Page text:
The Gathering Vision and Statement will make a significant contribution to the Peel Watershed land use planning process. The Commission, tasked with planning the future of the 67,000-km2 watershed, has already heard from Ft. McPherson community members arriving home from the Gathering. The Commission will now have more direction from the communities about their hopes and desires for the future of this pristine area at the intersection of the boreal region and northern Yellowstone to Yukon (Y2Y).

The CPAWS Three Rivers campaign launches its 12-city Canadian tour in April 2007 entitled Journey to the Yukon’s Three Rivers: a celebration of art and wilderness.


Feb 27 07

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National conservation group calls for Fisheries Act with bite

View backgrounder (PDF, 40KB)

CPAWS, one of Canada\'s oldest and most respected national conservation organizations, is calling on the federal government to withdraw the proposed new Fisheries Act, Bill C-45, from second reading in Parliament until the Act is revised to give stronger protection for fish stocks and habitat.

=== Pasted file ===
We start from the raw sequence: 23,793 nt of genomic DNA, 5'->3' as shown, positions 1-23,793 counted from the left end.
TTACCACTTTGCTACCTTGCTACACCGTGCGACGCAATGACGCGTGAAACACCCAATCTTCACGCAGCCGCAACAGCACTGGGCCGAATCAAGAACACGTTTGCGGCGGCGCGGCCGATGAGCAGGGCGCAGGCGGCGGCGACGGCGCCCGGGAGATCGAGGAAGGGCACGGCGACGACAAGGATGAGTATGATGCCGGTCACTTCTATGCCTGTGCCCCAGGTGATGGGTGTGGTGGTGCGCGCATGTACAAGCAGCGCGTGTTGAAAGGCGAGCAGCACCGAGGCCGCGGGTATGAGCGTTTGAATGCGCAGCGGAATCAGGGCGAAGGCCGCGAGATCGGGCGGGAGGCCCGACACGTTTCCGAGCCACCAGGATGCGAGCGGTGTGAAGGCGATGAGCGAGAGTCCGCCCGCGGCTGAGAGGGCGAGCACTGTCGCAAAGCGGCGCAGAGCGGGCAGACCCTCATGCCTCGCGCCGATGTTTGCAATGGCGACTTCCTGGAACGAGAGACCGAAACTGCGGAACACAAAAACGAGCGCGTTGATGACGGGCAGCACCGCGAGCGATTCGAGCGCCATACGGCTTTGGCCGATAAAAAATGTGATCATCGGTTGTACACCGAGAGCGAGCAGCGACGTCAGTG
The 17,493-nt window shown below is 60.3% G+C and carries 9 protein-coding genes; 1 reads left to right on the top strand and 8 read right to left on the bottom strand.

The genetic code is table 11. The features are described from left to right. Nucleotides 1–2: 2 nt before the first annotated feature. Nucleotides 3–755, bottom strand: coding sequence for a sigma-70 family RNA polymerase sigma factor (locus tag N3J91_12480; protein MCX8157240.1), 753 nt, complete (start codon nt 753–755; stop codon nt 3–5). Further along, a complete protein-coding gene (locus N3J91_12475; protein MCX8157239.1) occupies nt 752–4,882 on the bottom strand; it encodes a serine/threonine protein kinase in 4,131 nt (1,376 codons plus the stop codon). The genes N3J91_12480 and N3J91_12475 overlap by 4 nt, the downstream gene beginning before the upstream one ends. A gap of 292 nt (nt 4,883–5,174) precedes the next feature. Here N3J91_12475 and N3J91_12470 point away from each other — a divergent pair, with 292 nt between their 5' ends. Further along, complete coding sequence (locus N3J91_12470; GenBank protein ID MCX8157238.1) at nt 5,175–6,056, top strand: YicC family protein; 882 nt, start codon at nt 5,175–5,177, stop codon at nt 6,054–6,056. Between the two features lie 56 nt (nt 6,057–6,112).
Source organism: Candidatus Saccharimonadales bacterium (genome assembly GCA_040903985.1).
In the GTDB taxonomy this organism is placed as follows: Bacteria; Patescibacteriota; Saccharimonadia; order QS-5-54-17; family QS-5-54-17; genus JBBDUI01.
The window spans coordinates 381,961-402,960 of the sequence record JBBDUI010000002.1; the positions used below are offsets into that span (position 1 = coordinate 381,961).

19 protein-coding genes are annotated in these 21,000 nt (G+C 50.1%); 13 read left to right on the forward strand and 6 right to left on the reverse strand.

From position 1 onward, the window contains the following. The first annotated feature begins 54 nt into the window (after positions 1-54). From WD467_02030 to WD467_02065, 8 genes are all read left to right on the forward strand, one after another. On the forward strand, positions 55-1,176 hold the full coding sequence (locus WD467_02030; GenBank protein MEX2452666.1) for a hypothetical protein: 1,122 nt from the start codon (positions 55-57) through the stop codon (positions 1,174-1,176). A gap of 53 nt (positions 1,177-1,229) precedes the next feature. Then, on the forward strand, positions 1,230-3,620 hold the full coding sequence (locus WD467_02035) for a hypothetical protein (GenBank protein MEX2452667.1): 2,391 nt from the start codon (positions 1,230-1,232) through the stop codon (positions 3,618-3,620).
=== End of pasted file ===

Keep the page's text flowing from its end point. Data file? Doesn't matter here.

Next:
Bill C-45, an update of Canada\'s Fisheries Act of 1868, was introduced in the House of Commons in December 2006 and was submitted for second reading on February 23rd 2007. CPAWS is concerned that the new Act does not provide sufficient measures for conservation and habitat stewardship.

"Canada needs a Fisheries Act that legislates the protection of fish habitat and an innovative management approach. Bill C-45 does not respond to the current crisis in our oceans, lakes and rivers. As it is written, it won\'t not restore damaged ecosystems or ensure sustainable fisheries," says Sabine Jessen, national manager of CPAWS\' Oceans and Freshwater Great Lakes program.

"Everyone agrees the current Act is in dire need of modernization to address current crises in global fisheries," says Jessen. "The world\'s oceans are under increasing assault from overfishing, pollution and global warming and are expected to collapse completely by mid-century without immediate action to protect habitats," she adds, quoting research by scientist Boris Worm of Dalhousie University published in the respected journal Science last fall.